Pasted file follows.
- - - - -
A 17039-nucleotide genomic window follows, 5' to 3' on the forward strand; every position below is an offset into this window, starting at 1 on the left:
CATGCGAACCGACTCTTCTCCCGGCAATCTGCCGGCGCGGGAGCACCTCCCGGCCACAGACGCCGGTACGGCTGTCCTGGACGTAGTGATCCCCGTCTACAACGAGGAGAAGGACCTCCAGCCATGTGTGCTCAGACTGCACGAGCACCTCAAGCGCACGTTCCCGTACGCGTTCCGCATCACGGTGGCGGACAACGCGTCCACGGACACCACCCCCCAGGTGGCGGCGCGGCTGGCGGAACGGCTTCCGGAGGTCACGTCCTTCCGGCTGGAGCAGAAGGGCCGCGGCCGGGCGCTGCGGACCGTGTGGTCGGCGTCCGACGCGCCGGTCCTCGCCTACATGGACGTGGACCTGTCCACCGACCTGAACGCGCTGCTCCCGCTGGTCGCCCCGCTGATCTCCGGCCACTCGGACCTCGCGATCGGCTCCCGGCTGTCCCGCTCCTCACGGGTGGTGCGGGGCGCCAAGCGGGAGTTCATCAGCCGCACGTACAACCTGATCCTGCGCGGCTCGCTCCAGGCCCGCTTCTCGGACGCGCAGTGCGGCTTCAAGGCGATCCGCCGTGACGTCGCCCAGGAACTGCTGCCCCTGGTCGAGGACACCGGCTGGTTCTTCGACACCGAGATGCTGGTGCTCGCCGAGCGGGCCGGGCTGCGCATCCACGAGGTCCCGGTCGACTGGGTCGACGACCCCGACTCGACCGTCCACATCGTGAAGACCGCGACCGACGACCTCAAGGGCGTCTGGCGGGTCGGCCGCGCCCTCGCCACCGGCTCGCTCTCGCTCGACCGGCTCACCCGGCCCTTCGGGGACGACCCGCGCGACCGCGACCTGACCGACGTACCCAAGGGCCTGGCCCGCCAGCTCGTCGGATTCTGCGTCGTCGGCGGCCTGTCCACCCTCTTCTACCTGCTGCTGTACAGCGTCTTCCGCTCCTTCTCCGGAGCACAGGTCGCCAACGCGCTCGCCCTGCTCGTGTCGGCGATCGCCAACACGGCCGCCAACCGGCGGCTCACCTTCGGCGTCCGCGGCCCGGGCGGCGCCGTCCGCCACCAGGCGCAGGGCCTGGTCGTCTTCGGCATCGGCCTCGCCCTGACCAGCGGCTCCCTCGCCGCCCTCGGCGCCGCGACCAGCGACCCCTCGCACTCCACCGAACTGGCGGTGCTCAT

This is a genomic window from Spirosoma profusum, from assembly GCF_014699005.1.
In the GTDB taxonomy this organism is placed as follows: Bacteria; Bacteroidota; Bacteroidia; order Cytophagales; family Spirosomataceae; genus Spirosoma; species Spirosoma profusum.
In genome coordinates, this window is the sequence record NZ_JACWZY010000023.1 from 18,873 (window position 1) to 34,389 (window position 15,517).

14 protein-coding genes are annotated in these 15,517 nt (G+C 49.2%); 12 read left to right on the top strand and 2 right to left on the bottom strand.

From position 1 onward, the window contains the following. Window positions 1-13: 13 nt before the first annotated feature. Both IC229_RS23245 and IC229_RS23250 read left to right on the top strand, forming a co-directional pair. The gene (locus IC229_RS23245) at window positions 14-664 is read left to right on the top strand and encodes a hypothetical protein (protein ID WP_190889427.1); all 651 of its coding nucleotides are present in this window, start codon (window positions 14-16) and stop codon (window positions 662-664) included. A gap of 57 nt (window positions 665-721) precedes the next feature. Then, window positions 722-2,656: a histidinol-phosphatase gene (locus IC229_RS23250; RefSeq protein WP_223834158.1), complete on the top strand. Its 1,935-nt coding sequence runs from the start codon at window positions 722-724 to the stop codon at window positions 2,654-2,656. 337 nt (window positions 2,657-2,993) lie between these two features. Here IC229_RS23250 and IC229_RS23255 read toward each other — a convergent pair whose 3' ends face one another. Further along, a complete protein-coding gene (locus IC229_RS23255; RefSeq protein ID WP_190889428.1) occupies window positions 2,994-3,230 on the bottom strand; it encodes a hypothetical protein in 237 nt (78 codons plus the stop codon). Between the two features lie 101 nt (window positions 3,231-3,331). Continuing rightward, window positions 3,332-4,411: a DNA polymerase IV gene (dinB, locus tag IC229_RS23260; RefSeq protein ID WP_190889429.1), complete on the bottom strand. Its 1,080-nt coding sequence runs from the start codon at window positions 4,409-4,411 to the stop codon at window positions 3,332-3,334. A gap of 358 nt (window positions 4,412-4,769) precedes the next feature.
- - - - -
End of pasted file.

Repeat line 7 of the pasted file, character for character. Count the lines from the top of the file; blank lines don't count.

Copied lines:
From position 1 onward, the window contains the following. Window positions 1-13: 13 nt before the first annotated feature. Both IC229_RS23245 and IC229_RS23250 read left to right on the top strand, forming a co-directional pair. The gene (locus IC229_RS23245) at window positions 14-664 is read left to right on the top strand and encodes a hypothetical protein (protein ID WP_190889427.1); all 651 of its coding nucleotides are present in this window, start codon (window positions 14-16) and stop codon (window positions 662-664) included. A gap of 57 nt (window positions 665-721) precedes the next feature. Then, window positions 722-2,656: a histidinol-phosphatase gene (locus IC229_RS23250; RefSeq protein WP_223834158.1), complete on the top strand. Its 1,935-nt coding sequence runs from the start codon at window positions 722-724 to the stop codon at window positions 2,654-2,656. 337 nt (window positions 2,657-2,993) lie between these two features. Here IC229_RS23250 and IC229_RS23255 read toward each other — a convergent pair whose 3' ends face one another. Further along, a complete protein-coding gene (locus IC229_RS23255; RefSeq protein ID WP_190889428.1) occupies window positions 2,994-3,230 on the bottom strand; it encodes a hypothetical protein in 237 nt (78 codons plus the stop codon). Between the two features lie 101 nt (window positions 3,231-3,331). Continuing rightward, window positions 3,332-4,411: a DNA polymerase IV gene (dinB, locus tag IC229_RS23260; RefSeq protein ID WP_190889429.1), complete on the bottom strand. Its 1,080-nt coding sequence runs from the start codon at window positions 4,409-4,411 to the stop codon at window positions 3,332-3,334. A gap of 358 nt (window positions 4,412-4,769) precedes the next feature.